Otsukimi is also known throughout Japan as Jugoya and Tsukimi, it literally means moon-viewing and is a festival to honor the autumn moon. It is a celebration of the full moon on the 15th day of the eighth month on the Japanese traditional calendar, a variant of the Mid-Autumn Festival. It is usually celebrated during September or October.
This is a Japanese tradition that dates back to the Heian era that ruled Japan from 794 until 1185. Otsukimi is now so popular that people will continue with the same celebrations over several evenings once the full moon has made its appearance in the middle of the eighth month of the traditional calendar.
Gifts and Offerings
The traditions of this festival include decorations on display that are made from susuki or Japanese pampas grass as well as the eating of rice dumplings that are known as Tsukimi dango that are made to celebrate the moon’s beauty. Offerings are also made to the moon in the form of displays of seasonal produce. While sweet potatoes are made as offering gifts to the full moon, beans and chestnuts are offered during the following month which is known as the waxing moon.
There are some alternative names to these celebrations during the waxing moon. Imomeigetsu, literally means potato harvest moon while Mamemeigetsu’s literal meaning is bean harvest moon. Chestnut harvest moon is the literal meaning of Kurimeigetsu.
Historical Importance of the Festival
The festival has a strong tradition within Japanese society for holding parties during the harvest moon. This custom is believed to have originated through the Japanese aristocracy, at sometime during the Heian era of 794 until 1185. Aristocratic members of Japanese society would gather under the full moon during the eighth month of the solar calendar to recite poetry. Since ancient times the full moon during the eighth solar month was regarded by the Japanese people as the ‘Mid Autumn Moon.’ It was considered to be the best time to observe the moon. This was due to the relative positions of the moon, sun, and the earth, making the moon appear to be especially bright at this time of year.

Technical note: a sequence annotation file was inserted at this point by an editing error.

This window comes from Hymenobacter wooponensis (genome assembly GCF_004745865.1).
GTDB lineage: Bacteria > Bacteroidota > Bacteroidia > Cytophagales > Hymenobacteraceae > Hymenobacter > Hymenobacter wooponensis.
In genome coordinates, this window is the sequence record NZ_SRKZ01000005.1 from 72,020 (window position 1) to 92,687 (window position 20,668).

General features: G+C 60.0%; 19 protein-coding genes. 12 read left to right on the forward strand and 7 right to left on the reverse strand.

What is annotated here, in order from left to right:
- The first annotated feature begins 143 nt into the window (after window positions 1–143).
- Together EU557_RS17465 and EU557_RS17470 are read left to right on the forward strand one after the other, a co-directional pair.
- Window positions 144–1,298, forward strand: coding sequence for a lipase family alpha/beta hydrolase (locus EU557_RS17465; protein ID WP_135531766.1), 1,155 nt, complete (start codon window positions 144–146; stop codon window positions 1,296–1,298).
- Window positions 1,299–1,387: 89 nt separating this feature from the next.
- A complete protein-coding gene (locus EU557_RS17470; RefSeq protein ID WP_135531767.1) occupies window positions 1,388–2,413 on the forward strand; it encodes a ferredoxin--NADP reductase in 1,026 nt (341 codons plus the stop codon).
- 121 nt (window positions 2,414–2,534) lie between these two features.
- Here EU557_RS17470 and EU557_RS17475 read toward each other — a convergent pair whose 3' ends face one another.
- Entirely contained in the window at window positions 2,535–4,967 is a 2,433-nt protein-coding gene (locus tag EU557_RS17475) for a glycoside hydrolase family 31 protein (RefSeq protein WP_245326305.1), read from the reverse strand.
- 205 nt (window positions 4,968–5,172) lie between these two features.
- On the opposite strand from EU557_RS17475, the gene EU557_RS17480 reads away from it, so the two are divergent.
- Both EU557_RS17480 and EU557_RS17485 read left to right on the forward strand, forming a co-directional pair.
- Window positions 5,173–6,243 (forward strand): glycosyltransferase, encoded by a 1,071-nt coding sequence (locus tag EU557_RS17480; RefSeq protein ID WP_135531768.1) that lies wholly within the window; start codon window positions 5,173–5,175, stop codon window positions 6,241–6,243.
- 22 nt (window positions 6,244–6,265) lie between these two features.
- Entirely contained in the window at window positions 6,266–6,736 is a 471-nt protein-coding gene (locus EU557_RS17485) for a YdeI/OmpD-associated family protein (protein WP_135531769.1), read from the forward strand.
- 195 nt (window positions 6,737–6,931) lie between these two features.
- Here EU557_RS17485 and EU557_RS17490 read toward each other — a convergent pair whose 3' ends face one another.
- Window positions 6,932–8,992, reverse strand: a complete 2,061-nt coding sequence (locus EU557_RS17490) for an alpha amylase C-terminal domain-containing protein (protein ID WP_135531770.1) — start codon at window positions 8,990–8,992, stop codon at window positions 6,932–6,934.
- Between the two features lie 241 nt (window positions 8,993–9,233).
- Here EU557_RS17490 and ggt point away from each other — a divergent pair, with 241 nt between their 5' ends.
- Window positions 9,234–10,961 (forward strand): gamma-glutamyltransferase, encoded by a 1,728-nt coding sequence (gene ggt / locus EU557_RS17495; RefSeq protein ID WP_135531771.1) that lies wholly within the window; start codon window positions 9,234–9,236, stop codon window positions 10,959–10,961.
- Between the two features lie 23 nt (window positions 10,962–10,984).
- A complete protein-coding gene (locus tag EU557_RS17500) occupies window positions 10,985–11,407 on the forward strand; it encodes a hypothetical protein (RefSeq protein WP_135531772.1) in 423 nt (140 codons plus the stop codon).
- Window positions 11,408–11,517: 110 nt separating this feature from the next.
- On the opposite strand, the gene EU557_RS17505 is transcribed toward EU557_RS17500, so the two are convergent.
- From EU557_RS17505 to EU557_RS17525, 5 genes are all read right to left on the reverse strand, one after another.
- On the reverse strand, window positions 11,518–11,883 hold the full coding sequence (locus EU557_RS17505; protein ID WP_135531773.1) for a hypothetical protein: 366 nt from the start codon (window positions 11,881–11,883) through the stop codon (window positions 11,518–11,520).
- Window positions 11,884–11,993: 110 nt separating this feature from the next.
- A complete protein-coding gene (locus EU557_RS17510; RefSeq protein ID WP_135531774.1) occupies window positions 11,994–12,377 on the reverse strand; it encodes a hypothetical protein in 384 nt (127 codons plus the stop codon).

Japanese tradition means it is usual to gather on the evening of the full moon in a place where you can clearly see the moon. The gathering place should be decorated with Japanese pampas grass and white rice dumplings (Tsukimi dango) should be served along with taro, chestnuts, edamame, together with other seasonal foods. Sake should also be traditionally offered on this festival in the hope of achieving an abundant harvest. These dishes are collectively known as Tsukimi dishes or Tsukimi ryori. In some regions of Japan this festival is usually referred to as Imomeigetsu or Potato harvest moon due to the abundance of the crop of sweet potatoes found along with taro in those regions.
Alignment with the calendar